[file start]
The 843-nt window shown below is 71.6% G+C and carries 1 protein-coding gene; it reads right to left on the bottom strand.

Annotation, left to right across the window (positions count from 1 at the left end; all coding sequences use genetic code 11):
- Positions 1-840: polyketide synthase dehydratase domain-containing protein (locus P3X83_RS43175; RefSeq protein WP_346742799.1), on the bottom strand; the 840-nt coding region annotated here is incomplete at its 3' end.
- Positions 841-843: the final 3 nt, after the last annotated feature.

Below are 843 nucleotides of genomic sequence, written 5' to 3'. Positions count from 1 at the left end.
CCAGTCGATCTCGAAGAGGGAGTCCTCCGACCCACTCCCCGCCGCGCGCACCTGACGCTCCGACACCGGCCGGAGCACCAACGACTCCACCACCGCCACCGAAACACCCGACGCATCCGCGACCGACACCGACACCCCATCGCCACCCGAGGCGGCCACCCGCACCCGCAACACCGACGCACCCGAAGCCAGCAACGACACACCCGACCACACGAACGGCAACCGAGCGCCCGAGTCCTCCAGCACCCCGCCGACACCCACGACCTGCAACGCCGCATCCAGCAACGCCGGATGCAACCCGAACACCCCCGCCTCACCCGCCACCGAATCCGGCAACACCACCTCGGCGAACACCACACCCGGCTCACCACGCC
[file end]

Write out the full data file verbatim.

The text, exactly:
The 843-nt window shown below is 71.6% G+C and carries 1 protein-coding gene; it reads right to left on the bottom strand.

Annotation, left to right across the window (positions count from 1 at the left end; all coding sequences use genetic code 11):
- Positions 1-840: polyketide synthase dehydratase domain-containing protein (locus P3X83_RS43175; RefSeq protein WP_346742799.1), on the bottom strand; the 840-nt coding region annotated here is incomplete at its 3' end.
- Positions 841-843: the final 3 nt, after the last annotated feature.

Below are 843 nucleotides of genomic sequence, written 5' to 3'. Positions count from 1 at the left end.
CCAGTCGATCTCGAAGAGGGAGTCCTCCGACCCACTCCCCGCCGCGCGCACCTGACGCTCCGACACCGGCCGGAGCACCAACGACTCCACCACCGCCACCGAAACACCCGACGCATCCGCGACCGACACCGACACCCCATCGCCACCCGAGGCGGCCACCCGCACCCGCAACACCGACGCACCCGAAGCCAGCAACGACACACCCGACCACACGAACGGCAACCGAGCGCCCGAGTCCTCCAGCACCCCGCCGACACCCACGACCTGCAACGCCGCATCCAGCAACGCCGGATGCAACCCGAACACCCCCGCCTCACCCGCCACCGAATCCGGCAACACCACCTCGGCGAACACCACACCCGGCTCACCACGCC